On 11 February 2010 15:06, George Bosilca <bosilca_at_[hidden]> wrote:
> This is absolutely not true. Open MPI supports zero length collective operations (all of them actually), but if their arguments are correctly shaped.
OK, you are right here ...
> What you're asking for is a free ticket to write MPI calls that do not follow the MPI requirements when a special value for count is given.
But you did not answer my previous question... What's the rationale
for requiring sendbuf!=recvbuf when count=0? I would argue you want a
free ticket :-) to put restrictions on user code (without an actual
rationale) in order to simplify your implementation.
> While zero-length arrays/sequence/containers do appears in real code, they are not equal to NULL. If they are NULL, that means they do not contain any useful data, and they don't need to be source or target of any kind of [collective or point-to-point] communications.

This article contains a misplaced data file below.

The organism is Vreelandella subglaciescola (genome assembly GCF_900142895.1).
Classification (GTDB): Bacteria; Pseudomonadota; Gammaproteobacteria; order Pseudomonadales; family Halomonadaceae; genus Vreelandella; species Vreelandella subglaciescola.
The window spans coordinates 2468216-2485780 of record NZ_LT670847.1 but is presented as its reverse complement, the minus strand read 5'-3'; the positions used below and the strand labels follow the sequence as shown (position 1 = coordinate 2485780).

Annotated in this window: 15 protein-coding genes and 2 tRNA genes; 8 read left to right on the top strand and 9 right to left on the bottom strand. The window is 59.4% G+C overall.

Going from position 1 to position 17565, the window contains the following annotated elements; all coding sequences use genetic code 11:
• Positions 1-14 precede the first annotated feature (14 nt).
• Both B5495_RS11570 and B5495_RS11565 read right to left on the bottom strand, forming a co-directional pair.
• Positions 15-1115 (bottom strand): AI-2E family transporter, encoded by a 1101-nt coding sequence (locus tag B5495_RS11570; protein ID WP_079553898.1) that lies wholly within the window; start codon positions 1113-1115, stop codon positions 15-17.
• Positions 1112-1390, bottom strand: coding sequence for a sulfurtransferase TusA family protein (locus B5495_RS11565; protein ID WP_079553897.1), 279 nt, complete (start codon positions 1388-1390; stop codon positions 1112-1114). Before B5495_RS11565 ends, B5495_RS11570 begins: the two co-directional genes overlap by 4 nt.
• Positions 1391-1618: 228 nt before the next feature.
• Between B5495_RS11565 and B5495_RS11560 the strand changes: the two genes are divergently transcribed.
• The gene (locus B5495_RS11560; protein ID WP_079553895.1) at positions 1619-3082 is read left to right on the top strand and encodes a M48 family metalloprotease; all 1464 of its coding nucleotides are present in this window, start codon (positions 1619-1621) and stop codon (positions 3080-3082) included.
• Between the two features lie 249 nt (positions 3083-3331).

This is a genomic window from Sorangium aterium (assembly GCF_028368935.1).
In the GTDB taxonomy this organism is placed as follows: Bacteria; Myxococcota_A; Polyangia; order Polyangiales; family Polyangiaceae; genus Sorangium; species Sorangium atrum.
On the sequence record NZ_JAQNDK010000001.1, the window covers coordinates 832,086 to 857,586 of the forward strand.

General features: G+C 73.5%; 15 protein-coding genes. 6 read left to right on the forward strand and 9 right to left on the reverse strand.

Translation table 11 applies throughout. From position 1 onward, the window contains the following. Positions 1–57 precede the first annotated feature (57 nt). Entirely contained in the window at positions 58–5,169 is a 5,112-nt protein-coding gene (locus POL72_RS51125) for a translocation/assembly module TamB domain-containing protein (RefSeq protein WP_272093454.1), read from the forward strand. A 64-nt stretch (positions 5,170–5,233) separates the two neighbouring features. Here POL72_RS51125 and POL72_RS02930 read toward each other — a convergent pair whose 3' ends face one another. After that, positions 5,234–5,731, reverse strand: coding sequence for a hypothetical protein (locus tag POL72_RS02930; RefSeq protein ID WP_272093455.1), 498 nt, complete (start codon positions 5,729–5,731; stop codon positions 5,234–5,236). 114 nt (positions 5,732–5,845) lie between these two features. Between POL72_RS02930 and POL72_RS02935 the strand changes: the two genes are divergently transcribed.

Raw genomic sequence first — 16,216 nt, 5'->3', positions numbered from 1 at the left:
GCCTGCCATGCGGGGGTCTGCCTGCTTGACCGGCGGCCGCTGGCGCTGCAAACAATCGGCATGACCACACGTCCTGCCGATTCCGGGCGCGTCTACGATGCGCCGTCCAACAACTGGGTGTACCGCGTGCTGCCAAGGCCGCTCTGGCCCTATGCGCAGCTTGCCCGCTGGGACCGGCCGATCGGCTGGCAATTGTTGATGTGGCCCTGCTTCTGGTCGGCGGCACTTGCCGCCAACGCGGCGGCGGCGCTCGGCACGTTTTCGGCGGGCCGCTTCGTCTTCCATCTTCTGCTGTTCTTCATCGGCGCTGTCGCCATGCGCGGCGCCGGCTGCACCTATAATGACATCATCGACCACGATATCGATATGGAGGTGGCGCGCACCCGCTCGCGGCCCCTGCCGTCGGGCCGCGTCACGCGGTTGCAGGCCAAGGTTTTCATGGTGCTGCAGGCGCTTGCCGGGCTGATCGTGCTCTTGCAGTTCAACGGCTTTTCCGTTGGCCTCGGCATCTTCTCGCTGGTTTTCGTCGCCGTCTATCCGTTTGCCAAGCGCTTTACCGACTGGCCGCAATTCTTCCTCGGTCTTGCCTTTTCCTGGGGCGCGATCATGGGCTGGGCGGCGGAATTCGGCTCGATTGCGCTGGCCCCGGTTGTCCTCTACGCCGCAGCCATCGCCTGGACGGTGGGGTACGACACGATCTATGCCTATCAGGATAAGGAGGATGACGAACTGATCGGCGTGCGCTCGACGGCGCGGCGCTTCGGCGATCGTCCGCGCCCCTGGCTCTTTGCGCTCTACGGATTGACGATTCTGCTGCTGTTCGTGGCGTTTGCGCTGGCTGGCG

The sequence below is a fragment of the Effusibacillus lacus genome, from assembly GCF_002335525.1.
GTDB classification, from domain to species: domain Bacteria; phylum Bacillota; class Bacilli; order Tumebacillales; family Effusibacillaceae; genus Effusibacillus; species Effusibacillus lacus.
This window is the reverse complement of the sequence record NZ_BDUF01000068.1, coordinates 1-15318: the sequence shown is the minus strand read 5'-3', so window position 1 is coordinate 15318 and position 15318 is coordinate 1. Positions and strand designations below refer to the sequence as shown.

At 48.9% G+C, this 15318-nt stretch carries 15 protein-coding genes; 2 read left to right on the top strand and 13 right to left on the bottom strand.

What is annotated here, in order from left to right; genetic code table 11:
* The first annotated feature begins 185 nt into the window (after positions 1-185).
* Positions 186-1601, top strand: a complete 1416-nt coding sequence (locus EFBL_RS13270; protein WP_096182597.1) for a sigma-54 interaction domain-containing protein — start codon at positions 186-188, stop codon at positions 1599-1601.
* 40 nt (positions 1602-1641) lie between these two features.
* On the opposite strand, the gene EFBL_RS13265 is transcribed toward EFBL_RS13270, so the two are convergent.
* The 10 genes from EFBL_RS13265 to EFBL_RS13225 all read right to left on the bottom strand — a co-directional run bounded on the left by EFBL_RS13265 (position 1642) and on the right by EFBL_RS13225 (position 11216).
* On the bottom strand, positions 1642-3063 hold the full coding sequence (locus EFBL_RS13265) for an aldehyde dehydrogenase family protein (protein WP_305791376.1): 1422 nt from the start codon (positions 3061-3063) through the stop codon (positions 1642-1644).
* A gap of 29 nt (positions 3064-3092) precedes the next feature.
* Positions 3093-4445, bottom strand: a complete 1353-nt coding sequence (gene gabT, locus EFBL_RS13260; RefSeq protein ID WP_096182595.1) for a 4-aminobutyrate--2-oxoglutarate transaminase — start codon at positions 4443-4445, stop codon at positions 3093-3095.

Yes, I know. Moreover, I agree with you. NULL should be reserved for
invalid pointers, not for zero-length array... The problem is that
people out there seem to disagree or just do not pay any attention to
this, thus (pointer=NULL,length=0) DO APPEAR in real life (like the
Python example I previously showed you)... Additionally, some time ago
(while discussing MPI_Alloc_mem(size=0)) we commented on the different
return values for malloc(0) depending on the platform...
Well, this discussion got too far... In the end, I agree that
representing zero-length arrays with (pointer=NULL,length=0) should be
regarded as bad practice...
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